The suspension is a high-performance USD telescopic fork on the front with a monoshock for the rear. Fuel economy is decent, although not the best, coming in at 58.8 mpg, with its 3.96 gallon (15 liter) tank giving an approximate range of 233 miles (375 km). The instrument panel has all digital instruments except the analog tachometer.
The seat height of 31.4 inches combined with the 400-lb weight might be difficult to handle for anyone not used to a heavier bike. If you can, take a test ride with a pillion rider for a few miles, stopping at traffic lights to get a feel of the stationary weight. It may not be near what you expect, but when you’re spending this much on a bike, you want to be sure you can handle it!
- Very high power output
- Comes with great Kawasaki Traction Control
- Both wheels have hydraulic disc brakes with ABS
- Very expensive
- Weight may prove too heavy for some
- Small pillion seat
3. Honda CB300R
Engine Type: Single cylinder | Engine Capacity: 286cc | Top Speed: 116 mph / 187 kph | Max Power: 30.7 HP | Max Torque: 20.3 lb-ft / 27.5 Nm | Wet Weight: 317 lbs / 144 kg | Seat Height: 31.5 inches / 80 cm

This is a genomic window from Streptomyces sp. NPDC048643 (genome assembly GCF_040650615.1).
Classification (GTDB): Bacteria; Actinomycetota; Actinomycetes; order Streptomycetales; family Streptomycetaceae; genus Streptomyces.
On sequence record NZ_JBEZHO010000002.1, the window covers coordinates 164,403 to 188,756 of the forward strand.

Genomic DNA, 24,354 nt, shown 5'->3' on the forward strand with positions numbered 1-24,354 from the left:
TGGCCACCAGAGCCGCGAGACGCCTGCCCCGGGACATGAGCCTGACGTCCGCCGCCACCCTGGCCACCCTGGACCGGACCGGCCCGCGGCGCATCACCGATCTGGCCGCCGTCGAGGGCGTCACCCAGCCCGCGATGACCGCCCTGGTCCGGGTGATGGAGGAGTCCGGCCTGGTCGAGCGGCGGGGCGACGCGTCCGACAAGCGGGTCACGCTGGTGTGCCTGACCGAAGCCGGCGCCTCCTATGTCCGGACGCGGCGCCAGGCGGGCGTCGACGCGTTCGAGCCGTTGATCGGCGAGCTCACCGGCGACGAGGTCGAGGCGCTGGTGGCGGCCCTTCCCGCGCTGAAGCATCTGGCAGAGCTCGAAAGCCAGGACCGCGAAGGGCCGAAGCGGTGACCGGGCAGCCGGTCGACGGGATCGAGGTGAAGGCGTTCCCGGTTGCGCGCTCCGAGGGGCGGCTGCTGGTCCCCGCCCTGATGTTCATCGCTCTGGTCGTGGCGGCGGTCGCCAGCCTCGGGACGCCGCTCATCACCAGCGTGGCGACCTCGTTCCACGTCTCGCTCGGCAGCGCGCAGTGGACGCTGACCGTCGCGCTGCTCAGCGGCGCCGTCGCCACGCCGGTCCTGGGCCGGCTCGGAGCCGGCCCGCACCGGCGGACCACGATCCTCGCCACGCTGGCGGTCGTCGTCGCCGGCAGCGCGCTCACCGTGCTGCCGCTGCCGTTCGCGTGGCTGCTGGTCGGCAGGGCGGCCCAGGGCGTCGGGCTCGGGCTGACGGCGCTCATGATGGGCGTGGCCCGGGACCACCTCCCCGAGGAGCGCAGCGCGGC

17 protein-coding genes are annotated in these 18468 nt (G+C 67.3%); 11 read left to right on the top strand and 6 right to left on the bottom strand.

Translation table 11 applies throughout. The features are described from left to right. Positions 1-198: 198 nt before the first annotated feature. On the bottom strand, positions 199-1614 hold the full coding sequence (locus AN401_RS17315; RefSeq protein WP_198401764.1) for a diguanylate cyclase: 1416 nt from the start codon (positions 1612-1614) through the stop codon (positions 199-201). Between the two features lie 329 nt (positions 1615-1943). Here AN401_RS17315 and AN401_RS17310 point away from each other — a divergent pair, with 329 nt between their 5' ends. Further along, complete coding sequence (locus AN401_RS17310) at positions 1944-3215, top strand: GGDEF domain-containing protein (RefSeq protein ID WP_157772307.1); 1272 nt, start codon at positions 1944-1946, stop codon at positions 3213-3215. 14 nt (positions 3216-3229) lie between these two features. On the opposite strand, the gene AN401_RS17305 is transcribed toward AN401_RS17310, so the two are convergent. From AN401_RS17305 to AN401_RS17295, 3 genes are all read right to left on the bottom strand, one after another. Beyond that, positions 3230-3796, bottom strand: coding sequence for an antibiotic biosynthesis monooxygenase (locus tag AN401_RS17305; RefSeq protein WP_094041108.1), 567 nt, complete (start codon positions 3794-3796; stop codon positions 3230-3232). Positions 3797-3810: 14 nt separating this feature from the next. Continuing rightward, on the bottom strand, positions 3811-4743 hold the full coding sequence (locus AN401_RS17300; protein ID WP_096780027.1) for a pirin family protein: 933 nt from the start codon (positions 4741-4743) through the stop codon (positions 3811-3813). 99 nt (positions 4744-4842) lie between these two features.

The Honda CB300R was launched in 2017, discontinued in April 2020 after BS6 pollution regulations came in, and again relaunched at the end of 2021 with modifications to comply with them. Priced at close to $5,000, it has a number of features that justify that price. The CBR 300R is one of the more popular models of the CB series from Honda which has retained its demand over the years.
The fuel consumption is reasonable at 71 mpg with a tank capacity of 2.64 gallons (10 liters) that gives it a range of about 187 miles (300 km) on a full tank. Several colors are available, but you’ll need to check with your dealer first if you have a specific color in mind for yours.
The CB300R’s liquid cooled DOHC 286cc engine is the first clue that we are looking at a high-performance bike. Six gears with an assist slipper clutch are at the heart of the CB300R, with enough power for city commutes or the weekend rider. The headlight and tail light are LED, with an LCD instrument console to supply digital readouts of speed, rpm, and fuel remaining.
Both wheels use Honda ABS with hydraulic disc brakes at the back and the front. The front suspension is a USD telescopic fork with 5.2 inches (130 mm) stroke and the rear wheel uses a monoshock damper with 4.28 inches (107 mm) of travel, which is a good enough cushion for riding on country roads as well.